Anxiety comes in many different formats. It is not just the ordinary type of stress that everyone may experience from time to time; it is of a much larger scale. Stress can work in our favour, without it we may not be motivated to achieve as it pushes us to work harder. Anxiety is very different on the other hand. It is a mental health disorder, that requires help from a professional.
As stated, there is a variety of kinds of anxiety disorders. One of those includes social anxiety. Social anxiety is characterised by an intense fear of being judged badly in social situations. People with social anxiety may not go out with others a lot, find it hard to make new friends and worry about upcoming events. The individual may want to go to events but feel like they are simply unable to. If you are feeling like this, it is important that you tell someone you trust. This could be a friend, family or a teacher at school.
Another anxiety disorder is generalised anxiety disorder, the most common amongst teenagers, causing people to feel anxious about a range of different things rather than one specific event. For example, overpowering anxiety about failing exams or falling out with friends or events that seem insignificant to everyone but the sufferer. Symptoms of generalised anxiety disorder include:
Obsessive Compulsive Disorder is also an anxiety disorder made up of two main difficulties. Obsessions include unwelcome thoughts and images. Compulsions are the actions taken out to reduce the anxiety caused by the obsession. This could be checking the door is locked repetitively. OCD is commonly linked to cleaning however, it isn’t just about being tidy, and more about the bad thoughts people with OCD face.
For a few years, I have been suffering from Generalised Anxiety Disorder. Certain situations trigger my anxiety such as tests. If I am in an uncomfortable situation I may have an anxiety attack, a period of time where you feel overwhelmed and sometimes consumed by the anxiety. When experiencing anxiety attacks, I often felt very detached from others, as intense fear was all I could think about. I experienced a number of symptoms, including hot and cold flashes, heart palpitations, trembling and a tight throat, however, others may also experience sweating, feeling of choking and dizziness.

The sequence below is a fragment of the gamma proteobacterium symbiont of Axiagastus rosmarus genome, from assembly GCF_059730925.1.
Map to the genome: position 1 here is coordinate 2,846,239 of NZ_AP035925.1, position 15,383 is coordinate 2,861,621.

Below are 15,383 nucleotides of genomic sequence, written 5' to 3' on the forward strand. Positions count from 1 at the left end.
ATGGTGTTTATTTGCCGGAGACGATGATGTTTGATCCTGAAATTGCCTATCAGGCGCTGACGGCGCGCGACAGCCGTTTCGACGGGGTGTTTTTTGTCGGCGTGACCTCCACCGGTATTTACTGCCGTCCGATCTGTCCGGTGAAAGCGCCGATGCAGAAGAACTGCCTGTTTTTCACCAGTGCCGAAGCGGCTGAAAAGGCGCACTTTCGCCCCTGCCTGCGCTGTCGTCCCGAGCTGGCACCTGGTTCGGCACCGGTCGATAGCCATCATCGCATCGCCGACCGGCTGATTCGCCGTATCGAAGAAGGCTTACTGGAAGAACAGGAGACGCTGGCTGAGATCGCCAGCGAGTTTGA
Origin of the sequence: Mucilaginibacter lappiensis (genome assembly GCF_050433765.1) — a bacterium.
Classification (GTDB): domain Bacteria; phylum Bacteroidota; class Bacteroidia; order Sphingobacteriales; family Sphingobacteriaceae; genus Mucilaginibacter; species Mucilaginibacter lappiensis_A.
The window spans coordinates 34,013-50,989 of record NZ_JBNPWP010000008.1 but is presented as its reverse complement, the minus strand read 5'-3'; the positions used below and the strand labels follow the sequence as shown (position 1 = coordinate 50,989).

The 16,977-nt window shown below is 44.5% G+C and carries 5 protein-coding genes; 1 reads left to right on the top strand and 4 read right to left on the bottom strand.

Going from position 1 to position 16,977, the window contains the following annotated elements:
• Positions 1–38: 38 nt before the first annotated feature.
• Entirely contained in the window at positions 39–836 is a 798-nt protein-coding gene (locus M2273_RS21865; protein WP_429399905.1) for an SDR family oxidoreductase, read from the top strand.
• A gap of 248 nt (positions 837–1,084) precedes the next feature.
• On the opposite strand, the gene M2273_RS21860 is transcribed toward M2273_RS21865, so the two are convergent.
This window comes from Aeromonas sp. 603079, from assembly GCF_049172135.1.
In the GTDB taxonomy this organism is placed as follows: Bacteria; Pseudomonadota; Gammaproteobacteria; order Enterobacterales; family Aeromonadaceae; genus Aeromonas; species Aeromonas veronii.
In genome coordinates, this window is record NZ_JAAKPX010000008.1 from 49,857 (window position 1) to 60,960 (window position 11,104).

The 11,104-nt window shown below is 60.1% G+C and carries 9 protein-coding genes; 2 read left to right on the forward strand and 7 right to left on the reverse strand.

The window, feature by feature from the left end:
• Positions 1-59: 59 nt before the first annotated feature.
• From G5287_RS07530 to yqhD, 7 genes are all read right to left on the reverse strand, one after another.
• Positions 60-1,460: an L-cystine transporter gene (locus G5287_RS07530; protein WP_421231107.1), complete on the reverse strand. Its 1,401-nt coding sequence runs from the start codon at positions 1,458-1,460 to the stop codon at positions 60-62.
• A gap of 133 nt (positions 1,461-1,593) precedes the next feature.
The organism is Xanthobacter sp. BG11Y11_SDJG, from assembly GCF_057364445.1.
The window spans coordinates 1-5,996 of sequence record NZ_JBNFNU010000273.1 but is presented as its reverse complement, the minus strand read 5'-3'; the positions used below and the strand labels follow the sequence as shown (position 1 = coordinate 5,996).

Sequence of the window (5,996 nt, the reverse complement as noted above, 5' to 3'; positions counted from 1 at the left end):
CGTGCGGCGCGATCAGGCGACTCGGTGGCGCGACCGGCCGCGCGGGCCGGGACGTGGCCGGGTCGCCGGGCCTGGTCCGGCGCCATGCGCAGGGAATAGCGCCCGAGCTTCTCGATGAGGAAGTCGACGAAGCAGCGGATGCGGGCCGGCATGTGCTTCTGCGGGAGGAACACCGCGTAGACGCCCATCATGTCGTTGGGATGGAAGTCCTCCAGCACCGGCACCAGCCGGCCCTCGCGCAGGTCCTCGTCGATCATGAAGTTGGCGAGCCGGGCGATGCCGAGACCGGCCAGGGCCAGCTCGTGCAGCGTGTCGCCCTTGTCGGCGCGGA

While dealing with anxiety, I have learned a lot. While I am not ‘cured’ of anxiety, I have learned how to deal with it in a way that works for me. A good friend taught me a method of dealing with anxiety attacks. This method is focusing on only the rising and falling of my chest as I breathe in and out. Although this does allow me to take deep breaths, I also find it grounds me and helps me get control back over my anxiety. Many people also find that taking a timeout, to meditate or listen to music helps. Eating a good and balanced diet and getting a good amount of sleep can help reduce anxiety in the first place, along with limiting caffeine and alcohol consumption.
Anxiety affects many people, and nobody that has it has the same experience. You may be wondering how do you know if you have anxiety. While you cannot be sure until diagnosed by a professional if you have a number of symptoms you may be suffering from anxiety.
If you believe you are suffering from anxiety, please contact some of the helplines below:
Anxiety UK- 03444775774
Mental Health Help (Europe)- 116 123
Mental Health America- 1800273
Or find a hotline for your area here- http://www.cocoonais.com/mental-health-hotlines-worldwide/